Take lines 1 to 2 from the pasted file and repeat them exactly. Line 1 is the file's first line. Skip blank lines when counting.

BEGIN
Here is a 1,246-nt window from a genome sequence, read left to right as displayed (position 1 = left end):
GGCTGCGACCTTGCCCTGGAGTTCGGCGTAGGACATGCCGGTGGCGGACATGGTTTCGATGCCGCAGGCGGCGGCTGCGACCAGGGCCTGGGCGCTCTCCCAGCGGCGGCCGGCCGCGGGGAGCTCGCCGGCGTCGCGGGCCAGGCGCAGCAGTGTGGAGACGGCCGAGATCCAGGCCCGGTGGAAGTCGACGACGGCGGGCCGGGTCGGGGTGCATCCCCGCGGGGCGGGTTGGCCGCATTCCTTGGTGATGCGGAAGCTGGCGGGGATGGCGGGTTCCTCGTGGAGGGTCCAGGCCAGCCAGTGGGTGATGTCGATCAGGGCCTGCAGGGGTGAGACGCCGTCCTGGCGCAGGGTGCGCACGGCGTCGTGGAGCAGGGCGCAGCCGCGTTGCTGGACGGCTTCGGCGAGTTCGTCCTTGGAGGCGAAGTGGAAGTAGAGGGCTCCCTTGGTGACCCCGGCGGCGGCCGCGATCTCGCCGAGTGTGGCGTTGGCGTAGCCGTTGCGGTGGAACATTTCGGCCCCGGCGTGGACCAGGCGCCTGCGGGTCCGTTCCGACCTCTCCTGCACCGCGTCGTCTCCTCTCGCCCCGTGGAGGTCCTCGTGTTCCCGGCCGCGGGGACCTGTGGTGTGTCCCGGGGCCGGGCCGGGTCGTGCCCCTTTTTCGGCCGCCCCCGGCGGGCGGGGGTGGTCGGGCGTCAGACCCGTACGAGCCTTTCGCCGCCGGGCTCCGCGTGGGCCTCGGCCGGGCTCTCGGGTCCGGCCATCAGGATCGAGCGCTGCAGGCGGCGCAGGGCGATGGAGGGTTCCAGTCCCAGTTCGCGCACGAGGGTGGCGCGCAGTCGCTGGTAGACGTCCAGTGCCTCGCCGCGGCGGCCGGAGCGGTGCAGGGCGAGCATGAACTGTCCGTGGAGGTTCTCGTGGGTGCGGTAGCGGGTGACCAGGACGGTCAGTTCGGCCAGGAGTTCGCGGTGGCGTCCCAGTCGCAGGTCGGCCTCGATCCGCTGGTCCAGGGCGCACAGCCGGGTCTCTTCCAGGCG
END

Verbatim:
Here is a 1,246-nt window from a genome sequence, read left to right as displayed (position 1 = left end):
GGCTGCGACCTTGCCCTGGAGTTCGGCGTAGGACATGCCGGTGGCGGACATGGTTTCGATGCCGCAGGCGGCGGCTGCGACCAGGGCCTGGGCGCTCTCCCAGCGGCGGCCGGCCGCGGGGAGCTCGCCGGCGTCGCGGGCCAGGCGCAGCAGTGTGGAGACGGCCGAGATCCAGGCCCGGTGGAAGTCGACGACGGCGGGCCGGGTCGGGGTGCATCCCCGCGGGGCGGGTTGGCCGCATTCCTTGGTGATGCGGAAGCTGGCGGGGATGGCGGGTTCCTCGTGGAGGGTCCAGGCCAGCCAGTGGGTGATGTCGATCAGGGCCTGCAGGGGTGAGACGCCGTCCTGGCGCAGGGTGCGCACGGCGTCGTGGAGCAGGGCGCAGCCGCGTTGCTGGACGGCTTCGGCGAGTTCGTCCTTGGAGGCGAAGTGGAAGTAGAGGGCTCCCTTGGTGACCCCGGCGGCGGCCGCGATCTCGCCGAGTGTGGCGTTGGCGTAGCCGTTGCGGTGGAACATTTCGGCCCCGGCGTGGACCAGGCGCCTGCGGGTCCGTTCCGACCTCTCCTGCACCGCGTCGTCTCCTCTCGCCCCGTGGAGGTCCTCGTGTTCCCGGCCGCGGGGACCTGTGGTGTGTCCCGGGGCCGGGCCGGGTCGTGCCCCTTTTTCGGCCGCCCCCGGCGGGCGGGGGTGGTCGGGCGTCAGACCCGTACGAGCCTTTCGCCGCCGGGCTCCGCGTGGGCCTCGGCCGGGCTCTCGGGTCCGGCCATCAGGATCGAGCGCTGCAGGCGGCGCAGGGCGATGGAGGGTTCCAGTCCCAGTTCGCGCACGAGGGTGGCGCGCAGTCGCTGGTAGACGTCCAGTGCCTCGCCGCGGCGGCCGGAGCGGTGCAGGGCGAGCATGAACTGTCCGTGGAGGTTCTCGTGGGTGCGGTAGCGGGTGACCAGGACGGTCAGTTCGGCCAGGAGTTCGCGGTGGCGTCCCAGTCGCAGGTCGGCCTCGATCCGCTGGTCCAGGGCGCACAGCCGGGTCTCTTCCAGGCG